• Utilizing BPM software allows the Department to track performance times between each stage of the authentication process. Tracking the performance time between every stage of the process allows for immediate identification of potential “bottlenecks” in the process, where re-engineering might be required in order to further enhance the customer experience and expectations in a positive manner. Additionally, tracking the performance times between each stage identifies areas where the Department might need to reallocate resources to improve and further streamline the overall process time. Lastly, tracking the performance times between each stage allows customers to realize how much time is required on average from beginning through the completion of an authentications request.
     
  • Generate immediate multiple performance dashboards, populated with real-time, live data. The dashboards will provide metrics, allowing decision makers to quickly assess whether or not the authentications process is meeting desired performance standards.
     
  • Customer service-related metrics such as document processing time and customer waiting times, compared to established performance goals, will be posted on the website and in the customer waiting area, as will Authentications Office contact information, to ensure this information is readily available to the public.
     
  • We will utilize the primary tracking metrics of document processing turnaround time for mail-in documents and customer wait-time (for walk-in documents) to evaluate the success of business process improvements.

4. Streamline Agency Processes to Reduce Costs and Accelerate Delivery

The Department will streamline processes to reduce costs and accelerate delivery to customers through the utilization of BPM software, as described below:

  • We will maximize business workflow efficiencies via implementation of BPM software. Specifically, when the existing antiquated information system that conducts and tracks authentications is re-engineered, we will quickly identify inefficiencies, which will allow the Department to remove or reduce the inefficiencies from the re-engineered business process development effort. Further, the staff will be able to identify performance times between every stage of the workflow process, constantly assessing potential inefficiencies that might occur regardless of the environment.
     
  • Automating status updates to customers, inter-office coordination within the workflow and introduction of e-forms into the process will eliminate/minimize some functions currently performed manually, further improving the customer service experience. Department staff will no longer spend time generating customer updates (as the system will automatically generate and distribute updates), but will increase the time spent conducting the actual authentications. The result is quicker turnaround time for the customer.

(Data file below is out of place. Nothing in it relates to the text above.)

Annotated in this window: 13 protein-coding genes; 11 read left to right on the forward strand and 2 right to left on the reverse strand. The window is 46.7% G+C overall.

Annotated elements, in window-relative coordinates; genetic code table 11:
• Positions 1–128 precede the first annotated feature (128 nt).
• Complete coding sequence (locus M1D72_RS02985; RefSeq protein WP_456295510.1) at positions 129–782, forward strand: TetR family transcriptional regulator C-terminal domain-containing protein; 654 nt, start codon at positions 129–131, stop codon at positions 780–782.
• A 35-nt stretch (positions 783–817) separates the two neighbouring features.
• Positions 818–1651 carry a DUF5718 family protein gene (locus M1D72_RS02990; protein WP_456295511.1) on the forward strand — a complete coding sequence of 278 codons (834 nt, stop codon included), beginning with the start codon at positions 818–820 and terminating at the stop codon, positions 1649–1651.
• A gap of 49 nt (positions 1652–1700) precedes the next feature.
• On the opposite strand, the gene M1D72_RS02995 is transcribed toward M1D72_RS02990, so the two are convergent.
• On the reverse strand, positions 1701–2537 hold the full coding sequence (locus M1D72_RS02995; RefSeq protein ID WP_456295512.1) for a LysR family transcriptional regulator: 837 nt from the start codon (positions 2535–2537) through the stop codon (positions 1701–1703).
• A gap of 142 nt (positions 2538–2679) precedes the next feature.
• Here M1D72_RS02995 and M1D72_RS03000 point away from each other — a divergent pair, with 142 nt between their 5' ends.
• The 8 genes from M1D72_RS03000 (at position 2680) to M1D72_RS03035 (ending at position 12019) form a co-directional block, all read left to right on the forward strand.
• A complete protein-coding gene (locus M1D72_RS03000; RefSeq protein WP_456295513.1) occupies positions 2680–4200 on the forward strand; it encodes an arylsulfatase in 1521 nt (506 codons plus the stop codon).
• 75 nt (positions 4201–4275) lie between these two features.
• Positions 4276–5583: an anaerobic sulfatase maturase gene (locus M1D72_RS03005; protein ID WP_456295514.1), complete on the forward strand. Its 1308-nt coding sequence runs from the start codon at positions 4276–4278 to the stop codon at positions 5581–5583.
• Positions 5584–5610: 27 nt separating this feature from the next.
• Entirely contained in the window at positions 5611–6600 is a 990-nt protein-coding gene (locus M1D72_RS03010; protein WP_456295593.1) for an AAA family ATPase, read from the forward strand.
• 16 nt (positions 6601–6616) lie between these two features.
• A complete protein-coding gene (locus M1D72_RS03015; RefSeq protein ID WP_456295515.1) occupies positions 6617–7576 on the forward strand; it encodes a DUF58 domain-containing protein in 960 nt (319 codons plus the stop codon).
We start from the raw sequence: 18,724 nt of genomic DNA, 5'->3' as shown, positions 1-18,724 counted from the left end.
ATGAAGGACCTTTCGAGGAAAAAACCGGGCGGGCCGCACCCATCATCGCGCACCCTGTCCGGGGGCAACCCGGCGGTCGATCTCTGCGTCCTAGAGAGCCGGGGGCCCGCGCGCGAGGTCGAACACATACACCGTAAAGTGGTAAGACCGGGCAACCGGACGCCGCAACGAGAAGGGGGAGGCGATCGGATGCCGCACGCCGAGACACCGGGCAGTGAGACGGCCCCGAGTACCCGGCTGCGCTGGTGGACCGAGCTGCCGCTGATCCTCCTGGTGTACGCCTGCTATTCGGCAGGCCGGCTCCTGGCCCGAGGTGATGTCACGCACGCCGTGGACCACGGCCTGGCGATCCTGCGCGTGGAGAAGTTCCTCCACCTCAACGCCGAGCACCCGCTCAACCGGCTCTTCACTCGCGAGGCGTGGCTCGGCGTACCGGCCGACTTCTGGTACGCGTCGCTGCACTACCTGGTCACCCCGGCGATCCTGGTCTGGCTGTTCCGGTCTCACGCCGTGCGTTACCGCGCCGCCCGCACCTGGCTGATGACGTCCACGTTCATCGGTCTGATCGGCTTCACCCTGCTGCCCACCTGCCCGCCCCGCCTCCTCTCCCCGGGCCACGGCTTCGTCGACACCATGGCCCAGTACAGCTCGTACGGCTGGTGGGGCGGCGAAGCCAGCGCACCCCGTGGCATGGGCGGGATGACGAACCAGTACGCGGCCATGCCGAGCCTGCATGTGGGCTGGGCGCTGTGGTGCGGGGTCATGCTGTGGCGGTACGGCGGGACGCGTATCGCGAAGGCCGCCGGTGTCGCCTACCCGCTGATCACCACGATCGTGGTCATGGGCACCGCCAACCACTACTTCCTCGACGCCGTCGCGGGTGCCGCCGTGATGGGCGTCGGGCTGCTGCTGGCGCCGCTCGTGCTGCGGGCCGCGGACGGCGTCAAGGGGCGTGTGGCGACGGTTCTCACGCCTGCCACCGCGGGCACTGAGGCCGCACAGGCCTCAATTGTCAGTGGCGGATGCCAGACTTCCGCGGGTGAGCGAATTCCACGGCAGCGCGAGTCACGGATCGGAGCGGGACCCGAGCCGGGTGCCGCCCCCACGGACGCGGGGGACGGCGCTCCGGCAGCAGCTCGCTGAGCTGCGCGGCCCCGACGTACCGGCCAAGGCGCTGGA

• We will implement workplace and procedural changes quickly and with flexibility, allowing even faster, more efficient and more thorough customer support. For example, if new legislation requires a change in the authentications process, the staff will be able to incorporate necessary changes 30 to 40 percent faster into the process compared to the current system.
     
  • Automating the system will allow customers real-time access to the current status of in-process documents without delays due to the necessity of contacting the staff via telephone, fax or email which can be very cumbersome, especially during periods of peak demand. This single improvement will meet customer expectations for a service that is technologically robust, responsive to changing requirements and sensitive to customer needs.
     
  • The security risk factors of moving from a highly interpersonal process to a self-service system will be mitigated through the use of continuously updated firewall and standard Department e-security technologies in combination with the appropriate level of oversight and periodic cybersecurity training of the staff. These safety measures will mitigate, if not eliminate, security breaches and preserve the privacy and integrity of customers’ personal information.

Service 2: Electronic Payment of ITAR Registration Fees
Bureau of Political-Military Affairs, Directorate of Defense Trade Controls